The TCC enables shareholders to exercise their right to request information through the website of the company if that company is under the obligation to create a website. In practice, companies do not make the relevant documents available, as the shareholders do not go to the company’s registered office to examine the relevant documents. In order to prevent any violations, the draft provision setting the forth disclosure of the financial statement and board of directors’ annual activity report for 3 years on the website of the company was thought to be the best solution. However, the draft was amended, and the scope of documents required to be disclosed was limited. As a result, the level of transparency is reduced.

    It should be noted that due to the explicit provision on the inalienable character of the right to request information and examination, the resolutions of general assembly adopted by way of violation of the right of examination shall be deemed null and void. Whereas a violation of the relevant right during the enforcement period of Abrogated Commercial Code (“ACC”) is deemed as an individual non-compliance in the event of an action to void the general assembly’s resolution[1].

    Right to Request Information at the General Assembly Meeting

    Another aspect is the shareholders’ right to request information from the auditors and board of directors’ members at the general assembly meeting. Pursuant to Article 437/2 of the TCC, shareholders may request information on the company’s businesses from the board of directors, and the manner as to the method of audit that was conducted by the auditors.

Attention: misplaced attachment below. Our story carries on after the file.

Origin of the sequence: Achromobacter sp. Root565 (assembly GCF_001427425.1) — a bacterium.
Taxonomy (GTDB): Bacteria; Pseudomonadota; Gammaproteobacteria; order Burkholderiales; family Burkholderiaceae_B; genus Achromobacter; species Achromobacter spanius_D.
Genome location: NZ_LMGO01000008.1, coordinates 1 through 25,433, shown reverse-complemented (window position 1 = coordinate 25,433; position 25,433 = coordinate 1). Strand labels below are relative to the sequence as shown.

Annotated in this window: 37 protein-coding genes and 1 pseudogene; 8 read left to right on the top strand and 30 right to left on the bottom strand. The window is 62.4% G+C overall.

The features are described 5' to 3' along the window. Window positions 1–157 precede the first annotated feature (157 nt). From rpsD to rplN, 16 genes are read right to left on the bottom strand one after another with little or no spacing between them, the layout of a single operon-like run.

The exercise of the right to request information is not subject to any prior condition of being necessary for the exercise of the other shareholding rights. For instance, the information does not have to be necessary for the exercise of the right to vote. Such a condition is not provided in order that the shareholders are not prevented from exercising their right to request information on the bases of unlawful causes. However, some scholars state that such a condition is necessary to prevent shareholders from requesting irrelevant information in order to block the general assembly meetings[2].